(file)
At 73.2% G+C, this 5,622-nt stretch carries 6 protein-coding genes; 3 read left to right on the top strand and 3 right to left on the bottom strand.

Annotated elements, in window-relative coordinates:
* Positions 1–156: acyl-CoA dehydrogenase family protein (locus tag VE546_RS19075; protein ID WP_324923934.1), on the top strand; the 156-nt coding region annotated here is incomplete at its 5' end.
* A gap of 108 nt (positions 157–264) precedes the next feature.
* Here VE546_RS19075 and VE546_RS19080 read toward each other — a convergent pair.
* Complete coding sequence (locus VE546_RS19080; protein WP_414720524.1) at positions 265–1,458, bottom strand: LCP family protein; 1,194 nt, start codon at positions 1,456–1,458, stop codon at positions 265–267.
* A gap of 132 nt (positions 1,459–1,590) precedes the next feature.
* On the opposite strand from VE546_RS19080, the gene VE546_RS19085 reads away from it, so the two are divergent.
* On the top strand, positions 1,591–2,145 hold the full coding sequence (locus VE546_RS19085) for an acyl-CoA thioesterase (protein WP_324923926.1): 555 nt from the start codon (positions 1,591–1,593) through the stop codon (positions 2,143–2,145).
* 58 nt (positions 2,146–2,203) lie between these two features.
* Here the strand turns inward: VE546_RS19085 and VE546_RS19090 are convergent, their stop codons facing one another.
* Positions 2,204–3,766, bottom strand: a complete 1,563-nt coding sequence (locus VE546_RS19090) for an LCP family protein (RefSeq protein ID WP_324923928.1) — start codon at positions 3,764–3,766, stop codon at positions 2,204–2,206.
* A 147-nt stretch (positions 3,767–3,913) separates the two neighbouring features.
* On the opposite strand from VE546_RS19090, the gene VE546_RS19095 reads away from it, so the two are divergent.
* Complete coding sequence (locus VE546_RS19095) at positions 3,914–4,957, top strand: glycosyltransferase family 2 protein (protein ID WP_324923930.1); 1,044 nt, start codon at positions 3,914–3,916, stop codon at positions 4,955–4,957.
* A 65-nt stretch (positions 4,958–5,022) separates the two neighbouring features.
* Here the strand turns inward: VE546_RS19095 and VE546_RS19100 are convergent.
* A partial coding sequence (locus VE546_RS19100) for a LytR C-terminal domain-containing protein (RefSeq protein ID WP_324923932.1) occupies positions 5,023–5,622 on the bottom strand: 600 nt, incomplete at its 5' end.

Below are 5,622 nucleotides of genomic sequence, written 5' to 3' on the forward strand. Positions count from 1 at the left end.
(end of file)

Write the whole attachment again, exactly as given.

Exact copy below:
At 73.2% G+C, this 5,622-nt stretch carries 6 protein-coding genes; 3 read left to right on the top strand and 3 right to left on the bottom strand.

Annotated elements, in window-relative coordinates:
* Positions 1–156: acyl-CoA dehydrogenase family protein (locus tag VE546_RS19075; protein ID WP_324923934.1), on the top strand; the 156-nt coding region annotated here is incomplete at its 5' end.
* A gap of 108 nt (positions 157–264) precedes the next feature.
* Here VE546_RS19075 and VE546_RS19080 read toward each other — a convergent pair.
* Complete coding sequence (locus VE546_RS19080; protein WP_414720524.1) at positions 265–1,458, bottom strand: LCP family protein; 1,194 nt, start codon at positions 1,456–1,458, stop codon at positions 265–267.
* A gap of 132 nt (positions 1,459–1,590) precedes the next feature.
* On the opposite strand from VE546_RS19080, the gene VE546_RS19085 reads away from it, so the two are divergent.
* On the top strand, positions 1,591–2,145 hold the full coding sequence (locus VE546_RS19085) for an acyl-CoA thioesterase (protein WP_324923926.1): 555 nt from the start codon (positions 1,591–1,593) through the stop codon (positions 2,143–2,145).
* 58 nt (positions 2,146–2,203) lie between these two features.
* Here the strand turns inward: VE546_RS19085 and VE546_RS19090 are convergent, their stop codons facing one another.
* Positions 2,204–3,766, bottom strand: a complete 1,563-nt coding sequence (locus VE546_RS19090) for an LCP family protein (RefSeq protein ID WP_324923928.1) — start codon at positions 3,764–3,766, stop codon at positions 2,204–2,206.
* A 147-nt stretch (positions 3,767–3,913) separates the two neighbouring features.
* On the opposite strand from VE546_RS19090, the gene VE546_RS19095 reads away from it, so the two are divergent.
* Complete coding sequence (locus VE546_RS19095) at positions 3,914–4,957, top strand: glycosyltransferase family 2 protein (protein ID WP_324923930.1); 1,044 nt, start codon at positions 3,914–3,916, stop codon at positions 4,955–4,957.
* A 65-nt stretch (positions 4,958–5,022) separates the two neighbouring features.
* Here the strand turns inward: VE546_RS19095 and VE546_RS19100 are convergent.
* A partial coding sequence (locus VE546_RS19100) for a LytR C-terminal domain-containing protein (RefSeq protein ID WP_324923932.1) occupies positions 5,023–5,622 on the bottom strand: 600 nt, incomplete at its 5' end.

Below are 5,622 nucleotides of genomic sequence, written 5' to 3' on the forward strand. Positions count from 1 at the left end.